SMAUG seeks to slay SNP support for fracking
The prize for best campaign acronym must surely go to the SNP anti-fracking pressure group SMAUG.
The new group, SNP Members Against Unconventional Oil and Gas (SMAUG), has been set up with a view to persuading the party leadership to take a tougher stance on the issue. It is calling for Underground Coal Gasification [UCG], a technique which sees coal set alight under the sea bed, to be included in a Scottish Government moratorium before May's Holyrood election and said its longer term aim was securing an outright ban on all unconventional fuel extraction methods, which it believes are incompatible with tackling climate change.
Today's Herald reports that the SNP Government has blocked the full release of an account of a meeting between Nicola Sturgeon and Ineos chief Jim Ratcliffe, which took place while ministers called a temporary halt to fracking. In a lengthy submission to parliament on January 28 to announce the moratorium, the SNP energy minister Fergus Ewing made no mention that Ms Sturgeon was meeting with Scotland's leading champion of fracking at the same time. Mr Ratcliffe has since said he has received private assurances that the Scottish Government is not against fracking, despite the SNP presenting itself as opposed to the technique during the general election campaign.
A UK task force, funded by the fracking industry, has concluded that fracking for shale gas in the UK should be pursued as an alternative to the use of coal, in order to provide a bridge to a low-carbon future.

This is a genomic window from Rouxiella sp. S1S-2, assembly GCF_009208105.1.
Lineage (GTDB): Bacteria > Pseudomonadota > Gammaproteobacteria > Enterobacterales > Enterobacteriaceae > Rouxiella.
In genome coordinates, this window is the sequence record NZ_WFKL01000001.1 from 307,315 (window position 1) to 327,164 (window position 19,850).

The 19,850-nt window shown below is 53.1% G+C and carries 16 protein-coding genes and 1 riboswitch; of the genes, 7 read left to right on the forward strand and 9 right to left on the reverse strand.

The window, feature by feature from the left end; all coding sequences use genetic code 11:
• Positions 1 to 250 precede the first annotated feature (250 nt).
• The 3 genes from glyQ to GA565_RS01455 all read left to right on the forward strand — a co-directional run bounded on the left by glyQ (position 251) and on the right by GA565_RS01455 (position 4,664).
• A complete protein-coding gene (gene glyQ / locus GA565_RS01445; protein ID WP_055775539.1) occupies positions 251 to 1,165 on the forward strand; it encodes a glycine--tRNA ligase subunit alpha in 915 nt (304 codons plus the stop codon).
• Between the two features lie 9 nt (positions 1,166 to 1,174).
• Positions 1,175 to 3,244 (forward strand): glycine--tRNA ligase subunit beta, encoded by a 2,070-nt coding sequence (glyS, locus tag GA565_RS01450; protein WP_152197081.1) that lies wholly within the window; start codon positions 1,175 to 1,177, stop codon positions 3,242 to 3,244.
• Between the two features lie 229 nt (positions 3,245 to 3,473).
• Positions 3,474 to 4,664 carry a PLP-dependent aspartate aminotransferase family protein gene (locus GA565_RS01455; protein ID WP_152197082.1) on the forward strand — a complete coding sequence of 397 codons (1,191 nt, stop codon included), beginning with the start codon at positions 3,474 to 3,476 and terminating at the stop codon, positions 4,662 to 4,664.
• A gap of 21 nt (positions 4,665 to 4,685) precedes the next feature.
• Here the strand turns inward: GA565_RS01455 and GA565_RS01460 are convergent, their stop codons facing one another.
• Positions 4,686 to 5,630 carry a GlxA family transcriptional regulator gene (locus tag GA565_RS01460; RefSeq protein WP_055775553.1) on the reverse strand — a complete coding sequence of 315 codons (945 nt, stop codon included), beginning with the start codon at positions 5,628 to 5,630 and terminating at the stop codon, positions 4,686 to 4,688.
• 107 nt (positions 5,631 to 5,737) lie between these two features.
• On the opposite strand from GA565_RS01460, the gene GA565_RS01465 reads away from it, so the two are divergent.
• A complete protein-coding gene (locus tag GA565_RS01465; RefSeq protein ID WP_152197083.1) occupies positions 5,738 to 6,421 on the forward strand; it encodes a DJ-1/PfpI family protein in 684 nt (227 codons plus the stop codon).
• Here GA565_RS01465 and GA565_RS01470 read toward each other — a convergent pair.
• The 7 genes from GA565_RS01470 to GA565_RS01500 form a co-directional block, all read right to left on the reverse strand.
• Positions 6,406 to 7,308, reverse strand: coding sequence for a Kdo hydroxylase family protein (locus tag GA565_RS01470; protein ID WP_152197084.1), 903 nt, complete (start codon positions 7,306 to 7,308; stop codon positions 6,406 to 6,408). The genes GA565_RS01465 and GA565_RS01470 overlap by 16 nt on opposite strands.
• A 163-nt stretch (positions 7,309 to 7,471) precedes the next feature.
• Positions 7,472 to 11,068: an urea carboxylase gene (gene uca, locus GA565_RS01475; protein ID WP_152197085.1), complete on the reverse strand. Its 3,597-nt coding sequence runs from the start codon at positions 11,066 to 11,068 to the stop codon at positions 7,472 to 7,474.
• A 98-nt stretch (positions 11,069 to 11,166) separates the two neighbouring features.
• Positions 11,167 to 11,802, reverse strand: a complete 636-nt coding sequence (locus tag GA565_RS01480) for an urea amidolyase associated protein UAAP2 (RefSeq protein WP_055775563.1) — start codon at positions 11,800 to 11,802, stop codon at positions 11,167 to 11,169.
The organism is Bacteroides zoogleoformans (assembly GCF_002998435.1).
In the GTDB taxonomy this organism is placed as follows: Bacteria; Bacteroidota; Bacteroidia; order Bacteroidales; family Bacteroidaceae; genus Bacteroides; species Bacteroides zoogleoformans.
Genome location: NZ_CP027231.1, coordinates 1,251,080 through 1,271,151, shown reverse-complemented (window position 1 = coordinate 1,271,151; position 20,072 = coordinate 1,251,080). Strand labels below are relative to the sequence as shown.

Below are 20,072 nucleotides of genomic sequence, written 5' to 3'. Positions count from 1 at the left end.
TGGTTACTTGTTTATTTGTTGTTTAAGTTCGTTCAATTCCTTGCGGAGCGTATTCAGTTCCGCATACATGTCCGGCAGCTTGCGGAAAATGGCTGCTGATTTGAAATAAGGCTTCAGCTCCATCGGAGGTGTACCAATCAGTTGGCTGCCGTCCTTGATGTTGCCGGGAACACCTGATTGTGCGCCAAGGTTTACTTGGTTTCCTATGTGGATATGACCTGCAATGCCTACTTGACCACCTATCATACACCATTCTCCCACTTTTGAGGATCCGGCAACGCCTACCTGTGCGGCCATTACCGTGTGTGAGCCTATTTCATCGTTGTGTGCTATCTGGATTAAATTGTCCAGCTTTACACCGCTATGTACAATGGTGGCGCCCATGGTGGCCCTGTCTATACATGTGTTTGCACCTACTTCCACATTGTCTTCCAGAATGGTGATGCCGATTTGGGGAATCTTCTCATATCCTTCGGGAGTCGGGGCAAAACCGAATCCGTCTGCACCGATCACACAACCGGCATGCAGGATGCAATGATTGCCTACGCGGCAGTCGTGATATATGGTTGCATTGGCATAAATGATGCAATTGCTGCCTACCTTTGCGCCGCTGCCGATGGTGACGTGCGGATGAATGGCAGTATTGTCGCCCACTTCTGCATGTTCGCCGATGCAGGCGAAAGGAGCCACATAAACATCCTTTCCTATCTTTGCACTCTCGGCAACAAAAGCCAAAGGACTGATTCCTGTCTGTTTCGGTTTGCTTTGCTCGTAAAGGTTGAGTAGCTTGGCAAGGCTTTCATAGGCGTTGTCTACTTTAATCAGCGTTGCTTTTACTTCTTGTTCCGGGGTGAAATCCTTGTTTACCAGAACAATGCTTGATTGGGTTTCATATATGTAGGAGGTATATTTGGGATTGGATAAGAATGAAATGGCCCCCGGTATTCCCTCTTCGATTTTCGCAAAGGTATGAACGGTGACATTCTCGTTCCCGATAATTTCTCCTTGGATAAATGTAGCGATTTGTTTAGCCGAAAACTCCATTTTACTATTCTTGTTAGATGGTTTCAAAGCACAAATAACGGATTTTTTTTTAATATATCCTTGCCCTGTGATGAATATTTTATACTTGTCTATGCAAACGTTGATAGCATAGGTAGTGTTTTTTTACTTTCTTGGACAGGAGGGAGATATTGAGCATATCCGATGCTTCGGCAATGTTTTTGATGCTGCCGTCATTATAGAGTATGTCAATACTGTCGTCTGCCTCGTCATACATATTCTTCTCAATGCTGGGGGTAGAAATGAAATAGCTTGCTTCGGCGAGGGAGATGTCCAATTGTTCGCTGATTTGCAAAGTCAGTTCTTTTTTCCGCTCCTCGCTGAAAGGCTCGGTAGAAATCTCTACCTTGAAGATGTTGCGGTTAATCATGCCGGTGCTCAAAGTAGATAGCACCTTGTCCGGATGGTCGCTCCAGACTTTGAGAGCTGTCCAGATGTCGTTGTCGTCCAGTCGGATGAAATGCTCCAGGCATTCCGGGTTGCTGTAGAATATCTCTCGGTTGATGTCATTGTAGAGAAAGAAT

It also says shale gas should not receive public subsidy or tax breaks, and the tax revenues arising from its exploitation should be redeployed to develop renewable energy and other low-carbon innovations. Lord Smith, chair of the taskforce said:
“I can’t see any reason why the shale industry needs tax breaks. If the gas is there and is recoverable – and that’s still a big ‘if’ – the industry can derive revenue from extracting it. Shale gas is not the answer to climate change. That is a mixture of renewables, nuclear and energy efficiency and other low-carbon sources of energy. But we can’t simply wave a magic wand and say that will happen tomorrow. Shale gas provides a bridge.”
Lord Smith was also critical of the delays in developing CCS, “The government must get a move on, I don’t think the reason for the slowness lies in problems with the technology. It is a lack of political will”.
The taskforce view is contested by environmental groups. Tony Bosworth, at Friends of the Earth, said:
“Three-quarters of known fossil fuel reserves need to stay in the ground if we are to avoid catastrophic climate change. Fracking in the UK would just add to this unburnable carbon, while also bringing risks for the environment and health of local communities. The taskforce doesn’t say if or how we will get others to produce less gas if we start fracking.”
The credibility of any taskforce funded by the fracking industry is always going to be questionable, as an experienced politician like Chris Smith should realise. The bridging argument is perhaps the best argument yet deployed to justify fracking, but it is unlikely to convince the communities impacted by drilling. And certainly not those urging stronger action to tackle climate change.